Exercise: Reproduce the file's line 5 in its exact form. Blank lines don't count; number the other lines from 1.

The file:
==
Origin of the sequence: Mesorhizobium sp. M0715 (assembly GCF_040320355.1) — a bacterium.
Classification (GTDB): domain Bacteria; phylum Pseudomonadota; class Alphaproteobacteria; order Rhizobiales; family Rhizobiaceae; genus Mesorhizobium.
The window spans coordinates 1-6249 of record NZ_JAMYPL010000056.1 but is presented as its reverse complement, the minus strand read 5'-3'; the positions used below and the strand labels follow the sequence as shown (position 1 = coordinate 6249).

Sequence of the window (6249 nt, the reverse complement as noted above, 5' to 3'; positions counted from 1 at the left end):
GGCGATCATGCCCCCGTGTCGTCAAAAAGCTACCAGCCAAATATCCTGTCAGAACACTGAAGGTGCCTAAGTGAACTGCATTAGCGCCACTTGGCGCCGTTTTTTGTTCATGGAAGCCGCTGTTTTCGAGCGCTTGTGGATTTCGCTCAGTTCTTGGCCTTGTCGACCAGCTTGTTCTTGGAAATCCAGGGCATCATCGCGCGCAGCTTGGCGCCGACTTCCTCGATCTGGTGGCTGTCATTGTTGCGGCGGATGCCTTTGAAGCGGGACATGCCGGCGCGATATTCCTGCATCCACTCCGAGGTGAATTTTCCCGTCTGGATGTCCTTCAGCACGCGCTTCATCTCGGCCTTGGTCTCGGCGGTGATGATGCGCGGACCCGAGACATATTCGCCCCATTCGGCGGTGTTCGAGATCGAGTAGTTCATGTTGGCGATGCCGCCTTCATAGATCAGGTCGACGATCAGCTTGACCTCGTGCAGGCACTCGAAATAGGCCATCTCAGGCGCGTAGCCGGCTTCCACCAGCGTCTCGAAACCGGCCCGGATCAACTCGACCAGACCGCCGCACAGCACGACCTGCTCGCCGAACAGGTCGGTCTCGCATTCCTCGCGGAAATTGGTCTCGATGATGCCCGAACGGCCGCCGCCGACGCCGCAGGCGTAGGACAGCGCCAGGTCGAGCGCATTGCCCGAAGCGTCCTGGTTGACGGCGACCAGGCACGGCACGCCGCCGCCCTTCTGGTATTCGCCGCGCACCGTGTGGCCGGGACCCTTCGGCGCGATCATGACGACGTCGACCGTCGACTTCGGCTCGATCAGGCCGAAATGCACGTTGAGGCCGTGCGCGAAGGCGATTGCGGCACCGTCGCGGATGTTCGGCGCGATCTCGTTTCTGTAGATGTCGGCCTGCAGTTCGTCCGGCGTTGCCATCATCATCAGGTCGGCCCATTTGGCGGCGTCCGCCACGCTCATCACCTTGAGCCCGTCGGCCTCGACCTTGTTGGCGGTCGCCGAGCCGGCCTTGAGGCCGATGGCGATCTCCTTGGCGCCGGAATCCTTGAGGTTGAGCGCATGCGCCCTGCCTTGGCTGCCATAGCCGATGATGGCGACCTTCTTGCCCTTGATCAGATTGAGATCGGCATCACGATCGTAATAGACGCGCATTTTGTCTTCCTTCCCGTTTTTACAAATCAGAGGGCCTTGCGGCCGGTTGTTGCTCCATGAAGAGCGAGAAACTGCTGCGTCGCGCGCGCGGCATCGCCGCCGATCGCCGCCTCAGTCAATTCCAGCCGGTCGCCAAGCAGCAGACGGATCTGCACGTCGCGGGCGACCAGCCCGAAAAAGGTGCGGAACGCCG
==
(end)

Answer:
GGCGATCATGCCCCCGTGTCGTCAAAAAGCTACCAGCCAAATATCCTGTCAGAACACTGAAGGTGCCTAAGTGAACTGCATTAGCGCCACTTGGCGCCGTTTTTTGTTCATGGAAGCCGCTGTTTTCGAGCGCTTGTGGATTTCGCTCAGTTCTTGGCCTTGTCGACCAGCTTGTTCTTGGAAATCCAGGGCATCATCGCGCGCAGCTTGGCGCCGACTTCCTCGATCTGGTGGCTGTCATTGTTGCGGCGGATGCCTTTGAAGCGGGACATGCCGGCGCGATATTCCTGCATCCACTCCGAGGTGAATTTTCCCGTCTGGATGTCCTTCAGCACGCGCTTCATCTCGGCCTTGGTCTCGGCGGTGATGATGCGCGGACCCGAGACATATTCGCCCCATTCGGCGGTGTTCGAGATCGAGTAGTTCATGTTGGCGATGCCGCCTTCATAGATCAGGTCGACGATCAGCTTGACCTCGTGCAGGCACTCGAAATAGGCCATCTCAGGCGCGTAGCCGGCTTCCACCAGCGTCTCGAAACCGGCCCGGATCAACTCGACCAGACCGCCGCACAGCACGACCTGCTCGCCGAACAGGTCGGTCTCGCATTCCTCGCGGAAATTGGTCTCGATGATGCCCGAACGGCCGCCGCCGACGCCGCAGGCGTAGGACAGCGCCAGGTCGAGCGCATTGCCCGAAGCGTCCTGGTTGACGGCGACCAGGCACGGCACGCCGCCGCCCTTCTGGTATTCGCCGCGCACCGTGTGGCCGGGACCCTTCGGCGCGATCATGACGACGTCGACCGTCGACTTCGGCTCGATCAGGCCGAAATGCACGTTGAGGCCGTGCGCGAAGGCGATTGCGGCACCGTCGCGGATGTTCGGCGCGATCTCGTTTCTGTAGATGTCGGCCTGCAGTTCGTCCGGCGTTGCCATCATCATCAGGTCGGCCCATTTGGCGGCGTCCGCCACGCTCATCACCTTGAGCCCGTCGGCCTCGACCTTGTTGGCGGTCGCCGAGCCGGCCTTGAGGCCGATGGCGATCTCCTTGGCGCCGGAATCCTTGAGGTTGAGCGCATGCGCCCTGCCTTGGCTGCCATAGCCGATGATGGCGACCTTCTTGCCCTTGATCAGATTGAGATCGGCATCACGATCGTAATAGACGCGCATTTTGTCTTCCTTCCCGTTTTTACAAATCAGAGGGCCTTGCGGCCGGTTGTTGCTCCATGAAGAGCGAGAAACTGCTGCGTCGCGCGCGCGGCATCGCCGCCGATCGCCGCCTCAGTCAATTCCAGCCGGTCGCCAAGCAGCAGACGGATCTGCACGTCGCGGGCGACCAGCCCGAAAAAGGTGCGGAACGCCG